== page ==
Home' Trinidad and Tobago Guardian : May 20th 2014 Contents SIMON LEE
Amagnificent ram goat, accom-
panied by his all-in-white Bobo
Shanti minder, noses the sand
of Laborie s Rudy John beach, on
St Lucia s south west coast.
Beyond the susurrus of the lazy waves per-
cussion, St Vincent floats twenty miles offshore.
Onstage, Denis Lapassion and his band from
Cayenne, French Guiana caress the warm cur-
rents of a late Sunday afternoon with cadences
from the Amazon rainforest and feisty Kwèyol
The beach buzzes with picnicking families;
village fishermen resting their nets in favour
of shots of rum and robust fatigue; old tanties
selling homemade delicacies; kids clamouring
for surfside pony rides and travellers from afar
with a thirst for Creole Jazz.
This is the 17th edition of Jazz in the South,
the flagship project of Labowi Promotions, a
not-for-profit community organisation estab-
lished some 20 years ago by a small group of
Laborie-based cultural activists, with the objec-
tive of enhancing "social togetherness and har-
mony" and promoting "economic development
through cultural events and expression."
The community-based jazz festival has an
enviable track record of presenting some of
the best Caribbean jazz performers, as well as
African artistes like last year s headliner, Malian
vocalist Fatoumata Diawara.
Like many homegrown cultural initiatives
in the region, Jazz in the South is underfunded
to the extent that this year s festival has been
trimmed down from four concerts to this single
performance plus Erol Josué s Haitian dance
and Jacques Schwarz-Bart s sax master classes
in Castries. But what s been lost in quantity
has in no way compromised Labowi s highest
quality standards. The afternoon into night
descarga promises some of the region s most
gifted young and young-at-heart performers,
with the best surprise left for last.
True to the Labowi tradition of programming
international with rising local talent, the Vieux
Fort-based Shomari (Maxwell on keyboards)
and Wendell (Richards on sax) Jazz Project,
take the stage in the wake of Lapassion.
In tune with the gentle waves, the young
ensemble take a slow glide through Marley,
Sparrow, Marvin Gaye s What s Going On,
their creolised version of the Sting hit---trans-
formed into An Englishman in Vieux Fort and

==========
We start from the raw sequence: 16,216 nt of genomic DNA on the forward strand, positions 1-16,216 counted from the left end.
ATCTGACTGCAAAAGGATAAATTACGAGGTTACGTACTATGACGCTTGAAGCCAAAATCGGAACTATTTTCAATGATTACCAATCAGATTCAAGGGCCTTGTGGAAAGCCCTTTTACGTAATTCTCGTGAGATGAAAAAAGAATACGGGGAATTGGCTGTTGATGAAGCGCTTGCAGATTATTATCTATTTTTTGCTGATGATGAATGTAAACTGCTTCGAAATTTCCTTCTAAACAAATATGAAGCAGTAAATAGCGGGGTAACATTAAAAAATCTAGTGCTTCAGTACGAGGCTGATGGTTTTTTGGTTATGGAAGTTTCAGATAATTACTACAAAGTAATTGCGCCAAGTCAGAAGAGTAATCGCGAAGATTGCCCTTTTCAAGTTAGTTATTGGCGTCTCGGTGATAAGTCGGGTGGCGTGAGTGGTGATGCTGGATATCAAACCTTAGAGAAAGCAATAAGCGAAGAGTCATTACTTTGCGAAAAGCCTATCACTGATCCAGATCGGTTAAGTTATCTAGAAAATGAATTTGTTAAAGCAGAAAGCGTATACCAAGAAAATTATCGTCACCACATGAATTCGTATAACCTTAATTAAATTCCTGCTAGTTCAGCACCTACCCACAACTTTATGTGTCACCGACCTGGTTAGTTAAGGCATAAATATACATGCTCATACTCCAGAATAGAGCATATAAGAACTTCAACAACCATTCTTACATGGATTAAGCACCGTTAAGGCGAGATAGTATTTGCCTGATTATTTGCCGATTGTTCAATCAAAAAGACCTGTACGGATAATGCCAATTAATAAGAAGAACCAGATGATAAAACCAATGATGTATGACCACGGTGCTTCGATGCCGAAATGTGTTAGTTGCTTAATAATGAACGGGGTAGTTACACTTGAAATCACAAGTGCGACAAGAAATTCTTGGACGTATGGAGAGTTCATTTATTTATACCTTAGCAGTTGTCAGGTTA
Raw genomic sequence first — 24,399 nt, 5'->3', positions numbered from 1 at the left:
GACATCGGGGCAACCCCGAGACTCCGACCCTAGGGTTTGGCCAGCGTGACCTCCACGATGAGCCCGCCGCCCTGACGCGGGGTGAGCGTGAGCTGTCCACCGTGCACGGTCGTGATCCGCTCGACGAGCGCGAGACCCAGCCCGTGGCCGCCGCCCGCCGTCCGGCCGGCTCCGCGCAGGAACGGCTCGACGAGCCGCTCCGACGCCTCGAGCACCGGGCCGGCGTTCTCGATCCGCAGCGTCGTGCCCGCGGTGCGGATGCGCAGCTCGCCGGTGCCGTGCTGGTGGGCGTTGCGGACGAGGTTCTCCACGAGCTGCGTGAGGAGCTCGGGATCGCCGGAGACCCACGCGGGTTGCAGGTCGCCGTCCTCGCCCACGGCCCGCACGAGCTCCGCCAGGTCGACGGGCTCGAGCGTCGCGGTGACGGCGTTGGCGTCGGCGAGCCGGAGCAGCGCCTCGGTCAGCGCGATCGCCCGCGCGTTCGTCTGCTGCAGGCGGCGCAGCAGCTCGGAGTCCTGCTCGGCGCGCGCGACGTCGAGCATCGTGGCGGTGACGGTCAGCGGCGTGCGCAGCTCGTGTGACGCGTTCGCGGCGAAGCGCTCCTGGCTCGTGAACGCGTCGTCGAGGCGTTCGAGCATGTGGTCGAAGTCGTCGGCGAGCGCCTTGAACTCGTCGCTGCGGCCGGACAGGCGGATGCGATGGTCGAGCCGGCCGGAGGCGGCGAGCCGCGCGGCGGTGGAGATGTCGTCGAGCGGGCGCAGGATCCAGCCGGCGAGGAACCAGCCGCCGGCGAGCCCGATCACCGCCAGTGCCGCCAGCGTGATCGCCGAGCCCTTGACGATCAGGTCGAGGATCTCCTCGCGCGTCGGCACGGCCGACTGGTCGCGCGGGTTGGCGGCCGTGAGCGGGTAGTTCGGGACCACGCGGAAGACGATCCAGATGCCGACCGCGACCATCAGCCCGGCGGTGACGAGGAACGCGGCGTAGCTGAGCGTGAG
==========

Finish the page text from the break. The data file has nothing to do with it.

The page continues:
the Lord Melody classic kaiso Mama Look a
As the sun dips into the sea taking the tem-
perature with it, young Martiniquan pianist
Gregory Privat and his Children of Cyparis
quintet, featuring Gaudeloupean master per-
cussionist/drummer Sonny Troupé, invoke
both bélé and gwo ka rhythmic traditions with
the elegiac suite, Tales of Cyparis.
Martinique like Cuba has a long tradition
of virtuoso pianists---from Marius Coultier to
Paulo Rosine, Alain Jean Marie to Mario
Canonge. Gregory Privat, son of José, who
succeeded Rosine as pianist in the legendary
Antillean band Malavoi, is a worthy heir who
plays far beyond his already impressive cre-
Privat uniquely sifts the ashes of his island s
volcano, for a narrative with which to frame
the flow of his music; a subtle yet volatile flow,
which with a sudden change of tempo is capable
of shifting from the lyrical to the explosive
eruption of Mt Pelée in 1902,
an event of both geological and cultural
It was the town of St Pierre, close to Mt
Pelée s base, that was the cradle of Creole jazz,
when in the 1880s bélé musicians descended
from the surrounding mornes to infuse Euro-
pean dance forms with Afro-Creole rhythms
to create the biguine.
While the 1902 eruption utterly destroyed
this elegant "Paris of the Antilles" and its
30,000 inhabitants, there was one survivor,
the inveterate tafia sucker Cyparis, whose
drunkenness ensured his safety as he d been
locked up in a solitary "cachot", with walls
thick enough to withstand the inferno. Cyparis
was pulled from the ashes to become a star
turn in Barnum s circus as "le grand brulé",
another object of exotic fascination.
Privat s Tales of Cyparis, both commemorates
and celebrates this survivor. Onstage Privat s
rippling runs, evoking the biguine of those
incendiary days, rode a backing track of Jean
Bernabé voicing Cyparis memoir, with Troupé s
furious gwo ka beats and plaintive guitar adding
brio and colour to what will be recognised as
a modern Creole classic.
For the full star-studded night sky finale
Guadeloupean saxophonist Jacques Schwarz-
Bart led his Jazz Racine Haiti ensemble in an
invocation to the Vodou lwas, voiced in spine-
tingling style by Haitian oungan, vocalist and
dancer Erol Josué.
Schwarz-Bart s most recent album, from
which his set was selected, has made him a
major contender in this year s French Grammys.
• Twitter: @GuardianTT • Web: guardian.co.tt
Jazz in the South:
Gregory Privat, Etienne Charles and Jacques Schwarz-Bart at Jazz in the South.
Indian film director Rupesh Paul has
revealed he is making a film about
missing Malaysia Airlines Flight
Speaking at the Cannes film festival,
Paul told the Hollywood Reporter the
drama - titled Vanishing Act---"will
not affect any passengers families".
The search is continuing for the Boe-
ing 777 plane, which disappeared on
March 8 with 239 people on board.
The film is expected to be ready for
an autumn release date. Paul insisted
he was not exploiting the ongoing
"The controversy will help indi-
rectly, but we are not cashing in on the
flight," he said.
The director added there had been a
lot of interest in the film, particularly
from Asian markets.
Paul is in Cannes to promote several
of his films including Kamasutra 3D
and The Monologues Of A Sex Maniac.
Never one to shy away from contro-
versy, his first movie was titled The
Temptations Between My Legs. (BBC)
Missing Malaysian plane film planned
Continues on Page A30
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